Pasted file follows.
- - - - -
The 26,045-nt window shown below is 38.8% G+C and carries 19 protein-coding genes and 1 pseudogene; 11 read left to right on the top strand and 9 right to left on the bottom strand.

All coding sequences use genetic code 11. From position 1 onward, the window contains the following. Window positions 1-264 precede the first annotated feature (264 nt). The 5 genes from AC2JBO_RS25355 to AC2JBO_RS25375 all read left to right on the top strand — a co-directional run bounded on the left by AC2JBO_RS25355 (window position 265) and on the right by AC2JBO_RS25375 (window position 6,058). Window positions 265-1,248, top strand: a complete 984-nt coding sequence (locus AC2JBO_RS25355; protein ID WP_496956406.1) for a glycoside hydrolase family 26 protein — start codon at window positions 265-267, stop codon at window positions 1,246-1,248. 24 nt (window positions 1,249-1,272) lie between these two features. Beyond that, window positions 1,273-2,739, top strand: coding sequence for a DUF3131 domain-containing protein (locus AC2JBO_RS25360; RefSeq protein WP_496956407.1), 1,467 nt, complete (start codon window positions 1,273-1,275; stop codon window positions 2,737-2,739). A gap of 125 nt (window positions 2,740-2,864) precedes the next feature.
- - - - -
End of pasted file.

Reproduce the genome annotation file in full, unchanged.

The 26,045-nt window shown below is 38.8% G+C and carries 19 protein-coding genes and 1 pseudogene; 11 read left to right on the top strand and 9 right to left on the bottom strand.

All coding sequences use genetic code 11. From position 1 onward, the window contains the following. Window positions 1-264 precede the first annotated feature (264 nt). The 5 genes from AC2JBO_RS25355 to AC2JBO_RS25375 all read left to right on the top strand — a co-directional run bounded on the left by AC2JBO_RS25355 (window position 265) and on the right by AC2JBO_RS25375 (window position 6,058). Window positions 265-1,248, top strand: a complete 984-nt coding sequence (locus AC2JBO_RS25355; protein ID WP_496956406.1) for a glycoside hydrolase family 26 protein — start codon at window positions 265-267, stop codon at window positions 1,246-1,248. 24 nt (window positions 1,249-1,272) lie between these two features. Beyond that, window positions 1,273-2,739, top strand: coding sequence for a DUF3131 domain-containing protein (locus AC2JBO_RS25360; RefSeq protein WP_496956407.1), 1,467 nt, complete (start codon window positions 1,273-1,275; stop codon window positions 2,737-2,739). A gap of 125 nt (window positions 2,740-2,864) precedes the next feature.